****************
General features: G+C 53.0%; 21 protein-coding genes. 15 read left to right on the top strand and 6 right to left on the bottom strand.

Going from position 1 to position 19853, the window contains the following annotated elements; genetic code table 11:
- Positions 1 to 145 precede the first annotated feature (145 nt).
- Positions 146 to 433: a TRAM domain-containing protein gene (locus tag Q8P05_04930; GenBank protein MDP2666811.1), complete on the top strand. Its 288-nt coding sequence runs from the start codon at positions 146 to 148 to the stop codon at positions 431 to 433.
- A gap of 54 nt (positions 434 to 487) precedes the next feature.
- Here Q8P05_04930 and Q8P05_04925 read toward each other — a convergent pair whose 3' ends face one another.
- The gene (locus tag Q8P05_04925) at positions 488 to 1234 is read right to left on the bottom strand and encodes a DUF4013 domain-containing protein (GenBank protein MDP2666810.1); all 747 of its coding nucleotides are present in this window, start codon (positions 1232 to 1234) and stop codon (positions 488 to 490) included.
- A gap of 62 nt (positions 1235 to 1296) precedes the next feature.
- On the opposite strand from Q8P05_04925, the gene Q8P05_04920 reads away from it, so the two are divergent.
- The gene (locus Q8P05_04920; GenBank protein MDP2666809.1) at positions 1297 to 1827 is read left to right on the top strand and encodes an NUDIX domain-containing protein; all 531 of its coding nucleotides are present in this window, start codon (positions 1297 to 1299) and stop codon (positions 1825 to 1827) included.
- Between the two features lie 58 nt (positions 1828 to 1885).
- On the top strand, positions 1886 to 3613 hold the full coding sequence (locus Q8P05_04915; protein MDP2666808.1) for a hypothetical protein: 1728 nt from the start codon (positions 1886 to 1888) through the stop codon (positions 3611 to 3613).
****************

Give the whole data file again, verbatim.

General features: G+C 53.0%; 21 protein-coding genes. 15 read left to right on the top strand and 6 right to left on the bottom strand.

Going from position 1 to position 19853, the window contains the following annotated elements; genetic code table 11:
- Positions 1 to 145 precede the first annotated feature (145 nt).
- Positions 146 to 433: a TRAM domain-containing protein gene (locus tag Q8P05_04930; GenBank protein MDP2666811.1), complete on the top strand. Its 288-nt coding sequence runs from the start codon at positions 146 to 148 to the stop codon at positions 431 to 433.
- A gap of 54 nt (positions 434 to 487) precedes the next feature.
- Here Q8P05_04930 and Q8P05_04925 read toward each other — a convergent pair whose 3' ends face one another.
- The gene (locus tag Q8P05_04925) at positions 488 to 1234 is read right to left on the bottom strand and encodes a DUF4013 domain-containing protein (GenBank protein MDP2666810.1); all 747 of its coding nucleotides are present in this window, start codon (positions 1232 to 1234) and stop codon (positions 488 to 490) included.
- A gap of 62 nt (positions 1235 to 1296) precedes the next feature.
- On the opposite strand from Q8P05_04925, the gene Q8P05_04920 reads away from it, so the two are divergent.
- The gene (locus Q8P05_04920; GenBank protein MDP2666809.1) at positions 1297 to 1827 is read left to right on the top strand and encodes an NUDIX domain-containing protein; all 531 of its coding nucleotides are present in this window, start codon (positions 1297 to 1299) and stop codon (positions 1825 to 1827) included.
- Between the two features lie 58 nt (positions 1828 to 1885).
- On the top strand, positions 1886 to 3613 hold the full coding sequence (locus Q8P05_04915; protein MDP2666808.1) for a hypothetical protein: 1728 nt from the start codon (positions 1886 to 1888) through the stop codon (positions 3611 to 3613).